My new plan is to read the Bible again, this time in the historically chronological order from my readers Bible (I tend to get lost in footnotes and cross references and looking up historical facts that go along with my reading because it's all so interesting to me; a reader's Bible doesn't have verse or chapter references). Once a week, I'll do a prompt from this Gratitude Journal for moms, and I'll write things down to help me remember: prayers, answers to prayers, things I learn about God, things I learn about myself through God's Word, and my confessions.
More than anything else in the Bible, God tells us to "remember". That's what I'm going to spend this year (and hopefully the rest of my life) doing: remembering that Jesus is the living bread. My desire should be for Him instead of the crumbs.
I'm reminded of this CS Lewis quote from The Weight of Glory:
“It would seem that Our Lord finds our desires not too strong, but too weak. We are half-hearted creatures, fooling about with drink and sex and ambition when infinite joy is offered us, like an ignorant child who wants to go on making mud pies in a slum because he cannot imagine what is meant by the offer of a holiday at the sea. We are far too easily pleased.”
Happy new year, y'all. My prayer for us both is that we remember; that we remember that Jesus did not come into the world mainly to give bread, but to BE bread. Jesus Christ did not come into the world to assist us in meeting our desires (which may be good: a better marriage, to be a better mom, to have deeper friendships, etc). He came into the world to change our desires so that He is the main one, the first one.
So let us feast on that this year!
- Bread of Life discourse // John 6: 27-59
- The Weight of Glory by C.S. Lewis
- Jesus Came Not Just to Give Bread, but to Be Bread by John Piper
- Seamless: Understanding the Bible as One Complete Story by Angie Smith
- Bible in a Year Reading Plan by She Reads Truth
- Bible in 90 Days Reading Plan
- Chronological Daily Bible in a Year Reading Plan
- CSV Readers Bible
- Gratitude Journal for Mothers by Karen Stubbs
I have been meaning to tell you something: I got a job. I'm like, a business woman now, y'all. Clearly this makes me eligible for business woman specials:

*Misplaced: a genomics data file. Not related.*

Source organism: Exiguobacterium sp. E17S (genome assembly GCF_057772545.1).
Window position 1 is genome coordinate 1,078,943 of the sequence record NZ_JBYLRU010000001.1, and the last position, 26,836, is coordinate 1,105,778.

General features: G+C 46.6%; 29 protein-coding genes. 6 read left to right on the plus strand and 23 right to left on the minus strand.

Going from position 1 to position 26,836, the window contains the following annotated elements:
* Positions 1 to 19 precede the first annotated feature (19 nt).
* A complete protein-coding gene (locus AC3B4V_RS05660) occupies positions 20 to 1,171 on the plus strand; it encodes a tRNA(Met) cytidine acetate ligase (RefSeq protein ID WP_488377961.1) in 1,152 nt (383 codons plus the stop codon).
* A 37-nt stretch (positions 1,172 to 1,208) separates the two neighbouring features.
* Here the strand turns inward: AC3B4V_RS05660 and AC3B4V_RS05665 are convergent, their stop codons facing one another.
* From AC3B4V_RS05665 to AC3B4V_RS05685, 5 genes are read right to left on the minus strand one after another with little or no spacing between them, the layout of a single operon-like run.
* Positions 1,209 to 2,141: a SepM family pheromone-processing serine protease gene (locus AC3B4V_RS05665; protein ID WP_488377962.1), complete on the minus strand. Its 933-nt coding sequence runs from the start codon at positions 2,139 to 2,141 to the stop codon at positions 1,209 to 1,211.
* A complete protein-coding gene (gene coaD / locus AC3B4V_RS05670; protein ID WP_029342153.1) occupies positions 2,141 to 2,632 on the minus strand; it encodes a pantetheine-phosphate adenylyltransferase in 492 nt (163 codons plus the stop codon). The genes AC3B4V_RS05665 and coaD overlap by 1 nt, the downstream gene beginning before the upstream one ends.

I didn't plan to get a job as homeschooling and napping and drinking La Croix in the suburbs takes up such a large portion of my life these days, but this past summer I met Karen Stubbs, the woman behind the Birds on a Wire ministry, and I, along with my friend Katie, offered to help her run her social media during her annual conference in exchange for free tickets. You know how much I like the bartering system and you know I love a good ladies' conference.
Let me tell you: I had SO. MUCH. FUN. It felt good to create content for another person and run around like crazy trying to make good Instagram Stories for her much beloved event. It felt good to stretch the conference muscles I hadn't used at all in 2.5 years. It felt good using social media to promote content that wasn't MINE and was, instead, a ministry that I love and support. When the conference was over, I was abuzz with creative energy again. It put wind in my sails.
So afterward, Katie and I asked her if she'd like to hire us (we are ballsy like that). We quickly formed a digital content and social media consulting company called Canary Cardinal, and much to our delight, Birds on a Wire became our very first client!
I am cracking up! I HAVE A JOB! I OWN A BUSINESS! I AM A BUSINESS WOMAN!
This job is great. It takes up more hours than I care to admit but I am learning so much, and my boss is incredibly gracious as I'm flying by the seat of my pants most days. I get to go on tour with her in the spring (Houston, Cincinnati, and Peoria I'm coming at you!), and I'm just really, really happy to have an outlet for my creativity and very specialized skill set.
What's funny is that when I first officially started working for BOAW at the beginning of this month, I thought that it would, effectively and once and for all, kill this blog-- that I wouldn't have enough hours in the day to consider doing both her work and my own hobbies, but I've found that, for me, creativity begats creativity. I get to run the social media strategy for my client, but at the same time I'm learning so much on the job about this weird world that it's firming up what I do and do not like about blogging and podcasting and Instagram and Facebook and Pinterest and all that. I actually feel so fueled that I want to put energy toward my own personal projects now. Isn't that curious?
That said, I'm not making any official announcements or anything, but I do want to be able to write here freely (I refuse to believe the "good 'ole days" of off the cuff blogging are dead). Instead of this being a lifestyle blog, I'd like this to be a very casual online journal of sorts where I do write about work and my family and clothes (duh!). However, (and this is the new news) I am finally inspired to start a very niche blog in a new realm, an idea I've started and stopped annually for literally five years now. I have two projects that I refer to as my opuses (But, ugh, let's never use "opus" in plural again; that was weird.). It's nearly time to light at least one of them on fire. I'm not getting any younger, you know.
I think 2018 will look very different than my 2017. And for that, I'm grateful.
So you may notice that this post looks a little different than it did originally and that's because I deleted it and the subsequent Instagram and FB posts that went along with it.